While some operations in Soho, notably the London Palladium theatre and entertainment venue, had been recognised as special cases by Crossrail, GCRS and the post community in general were alarmed that the possible effect on sound recording facilities was not being considered. Specifically there was no plan to install any form of noise absorption material on or near the tracks.
Bad vibrations

After much argument and disagreement between the GCRS and Crossrail - the transcripts still make for hair-raising reading - the Select Committee recommended the installation of floating slab track (FST) through Soho. Singling out GCRS as an example, the Committee said it "was concerned that the building and use of Crossrail would seriously affect the sound studios in the area of Soho, which are regarded as an international centre of excellence."

The real test will be when trains start to run. But there's plenty of other above ground construction going on that is noisy enough without Crossrail

Taylor explains that after this David Bell worked out an NC curve, which was accepted by Crossrail as a standard for noise and vibration levels in voice recording studios. This covered the construction period and will also be applied when trains start running next year. "There was still the problem of how to record a noise level when a studio is being used," Taylor says. "So we used an accelerometer, which was not measuring the studio but any vibration. At one point we shut down the studios for a weekend and had a 28-channel data recorder connected to Brüel & Kjær vibration microphones. It was a very simplistic approach to a complex issue, because the trains have 30 axels, each with a different vibration input."

GCRS initially wanted to reach an agreement with Crossrail that would see the train operator cover the costs of remedial works if any disruption or interference was caused by the construction and subsequent regular services. When agreement could not be reached on this, payment of an up-front, lump sum was proposed. Taylor says something was necessary as GCRS had racked up considerable legal and expert fees. Just before GCRS made an appeal to the House of Lords Select Committee, Crossrail asked if it would agree to a settlement and came back with what Taylor calls "an amount we could accept".

Taylor says these were "real costs and a lot of time for a small company". He acknowledges that some observers might ask what all the fuss was about but does point to the above ground disruption suffered by Soho in general and some organisations in particular: "The BBFC [British Board of Film Classification on Soho Square] had a pretty rough time. But if we hadn't dug in our heels so hard we wouldn't have FST under Soho."

Soho exodus

Despite the animosity with Crossrail, Carole Humphrey did get to go into the tunnels on a boring machine to witness what Taylor acknowledges as "fantastic engineering". He adds that people in GCRS heard only a little of the tunnelling work and cannot say for certain if there will be problems in the future. "Will Crossrail trains make our studios unusable?" he says. "I don't think so - and if they do we have built two suites on the roof."

Whether other post houses will be affected is also uncertain, partly because the Soho landscape has changed over the last ten years. "I've not received any complaints recently about disruption from anyone else, and I suspect there are fewer companies affected as many have moved away from the route as Soho rents and rates have pushed people further north," comments Neil Hatton, chief executive of UK Screen Alliance. "The real test will be when trains start to run. But there's plenty of other above ground construction going on that is noisy enough without Crossrail."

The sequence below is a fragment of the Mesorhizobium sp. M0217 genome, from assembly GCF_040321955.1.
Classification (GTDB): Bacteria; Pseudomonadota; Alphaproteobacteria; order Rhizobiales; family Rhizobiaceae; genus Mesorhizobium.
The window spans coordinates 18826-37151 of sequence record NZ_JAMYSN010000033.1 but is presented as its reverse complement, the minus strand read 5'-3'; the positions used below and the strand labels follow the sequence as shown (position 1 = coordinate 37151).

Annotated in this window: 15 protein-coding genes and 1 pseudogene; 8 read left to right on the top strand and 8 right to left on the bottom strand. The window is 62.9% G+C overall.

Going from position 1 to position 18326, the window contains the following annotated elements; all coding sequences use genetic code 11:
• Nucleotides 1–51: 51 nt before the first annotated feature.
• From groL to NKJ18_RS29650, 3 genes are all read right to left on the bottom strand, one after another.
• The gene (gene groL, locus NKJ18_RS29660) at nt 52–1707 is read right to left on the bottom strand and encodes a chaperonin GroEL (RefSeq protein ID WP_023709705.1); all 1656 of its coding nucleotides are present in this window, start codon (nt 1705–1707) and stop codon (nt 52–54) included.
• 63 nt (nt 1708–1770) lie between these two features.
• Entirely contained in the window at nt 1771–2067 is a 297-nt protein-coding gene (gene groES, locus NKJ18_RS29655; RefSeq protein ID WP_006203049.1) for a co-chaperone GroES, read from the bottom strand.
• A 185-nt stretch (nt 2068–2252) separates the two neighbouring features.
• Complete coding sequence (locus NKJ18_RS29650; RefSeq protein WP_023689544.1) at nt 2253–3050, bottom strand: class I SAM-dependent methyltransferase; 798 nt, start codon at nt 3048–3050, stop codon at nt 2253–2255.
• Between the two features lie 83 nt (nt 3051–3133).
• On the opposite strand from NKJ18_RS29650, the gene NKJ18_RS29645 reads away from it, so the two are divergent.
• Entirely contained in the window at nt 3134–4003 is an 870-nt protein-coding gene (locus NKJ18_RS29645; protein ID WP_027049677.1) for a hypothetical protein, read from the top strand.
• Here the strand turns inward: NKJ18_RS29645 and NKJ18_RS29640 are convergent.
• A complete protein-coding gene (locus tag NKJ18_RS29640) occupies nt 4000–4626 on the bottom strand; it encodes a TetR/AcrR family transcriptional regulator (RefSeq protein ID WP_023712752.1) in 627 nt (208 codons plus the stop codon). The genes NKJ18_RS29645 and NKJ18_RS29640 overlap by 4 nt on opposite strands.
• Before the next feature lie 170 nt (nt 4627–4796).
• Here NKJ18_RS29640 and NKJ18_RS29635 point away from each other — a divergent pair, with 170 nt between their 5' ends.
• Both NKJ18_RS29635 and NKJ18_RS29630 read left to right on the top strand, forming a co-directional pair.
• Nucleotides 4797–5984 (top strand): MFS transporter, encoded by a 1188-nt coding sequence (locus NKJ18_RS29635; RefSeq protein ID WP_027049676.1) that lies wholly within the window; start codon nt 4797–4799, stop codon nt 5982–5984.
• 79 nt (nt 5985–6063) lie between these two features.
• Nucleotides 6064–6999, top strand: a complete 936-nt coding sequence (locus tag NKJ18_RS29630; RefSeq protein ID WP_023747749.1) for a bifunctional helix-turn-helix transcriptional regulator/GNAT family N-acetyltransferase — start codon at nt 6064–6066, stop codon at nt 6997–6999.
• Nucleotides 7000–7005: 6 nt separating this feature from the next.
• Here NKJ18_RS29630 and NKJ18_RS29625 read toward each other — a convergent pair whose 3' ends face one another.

The influx of people...will push up rents in Soho that are beyond post-production companies' budgets

Hatton adds that the Soho post scene has changed considerably; some facilities no longer exist - Nats was taken over by Evolutions in 2006 and its Oxford Street building later demolished to make way for the new ticket hall at Tottenham Court Road station - while others have moved elsewhere. The Farm Group still has three facilities in Soho - Uncle, William and the Shed - but its main base is now is on the other side of Oxford Street on Newman Street in Fitzrovia. Chief executive David Klafkowski says the move from Soho Square was primarily for reasons of space but adds that the area has become more difficult to work in over recent years with a lot of building and demolition going on in addition to Crossrail.

Neil Hatton and Ivor Taylor are also concerned that Crossrail is just part of an overall gentrification of Soho. "The influx of people and renovation of the eastern end of Oxford Street will push up rents in Soho that are beyond post-production companies' budgets and more will move north of Oxford Street or out of town," says Hatton.

Taylor is more trenchant, pointing to the removal of several historic items from the streets of Soho, the loss of many long-standing, specialist businesses and local residents being forced out of the area by increasing rents and lack of affordable housing. "There are all these luxury apartments but they're empty," he says. "Who are they for?" A question that sums up the changing nature of an area where it was once very clear who lived and worked there.